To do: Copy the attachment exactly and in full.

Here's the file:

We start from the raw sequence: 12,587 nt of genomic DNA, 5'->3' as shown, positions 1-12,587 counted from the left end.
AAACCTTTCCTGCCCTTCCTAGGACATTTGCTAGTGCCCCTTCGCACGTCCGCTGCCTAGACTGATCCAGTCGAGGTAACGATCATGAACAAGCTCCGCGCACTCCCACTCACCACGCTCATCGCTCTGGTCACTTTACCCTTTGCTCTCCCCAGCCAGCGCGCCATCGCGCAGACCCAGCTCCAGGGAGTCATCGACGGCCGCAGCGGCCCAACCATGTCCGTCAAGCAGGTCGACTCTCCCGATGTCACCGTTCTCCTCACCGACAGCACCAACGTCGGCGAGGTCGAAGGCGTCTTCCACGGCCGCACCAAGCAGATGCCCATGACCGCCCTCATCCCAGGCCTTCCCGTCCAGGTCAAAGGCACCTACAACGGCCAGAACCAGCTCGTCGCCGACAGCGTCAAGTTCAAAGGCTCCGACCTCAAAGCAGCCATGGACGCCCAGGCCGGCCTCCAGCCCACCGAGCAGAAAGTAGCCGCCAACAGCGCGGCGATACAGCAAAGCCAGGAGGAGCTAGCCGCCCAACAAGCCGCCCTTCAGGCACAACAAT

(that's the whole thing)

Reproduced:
We start from the raw sequence: 12,587 nt of genomic DNA, 5'->3' as shown, positions 1-12,587 counted from the left end.
AAACCTTTCCTGCCCTTCCTAGGACATTTGCTAGTGCCCCTTCGCACGTCCGCTGCCTAGACTGATCCAGTCGAGGTAACGATCATGAACAAGCTCCGCGCACTCCCACTCACCACGCTCATCGCTCTGGTCACTTTACCCTTTGCTCTCCCCAGCCAGCGCGCCATCGCGCAGACCCAGCTCCAGGGAGTCATCGACGGCCGCAGCGGCCCAACCATGTCCGTCAAGCAGGTCGACTCTCCCGATGTCACCGTTCTCCTCACCGACAGCACCAACGTCGGCGAGGTCGAAGGCGTCTTCCACGGCCGCACCAAGCAGATGCCCATGACCGCCCTCATCCCAGGCCTTCCCGTCCAGGTCAAAGGCACCTACAACGGCCAGAACCAGCTCGTCGCCGACAGCGTCAAGTTCAAAGGCTCCGACCTCAAAGCAGCCATGGACGCCCAGGCCGGCCTCCAGCCCACCGAGCAGAAAGTAGCCGCCAACAGCGCGGCGATACAGCAAAGCCAGGAGGAGCTAGCCGCCCAACAAGCCGCCCTTCAGGCACAACAAT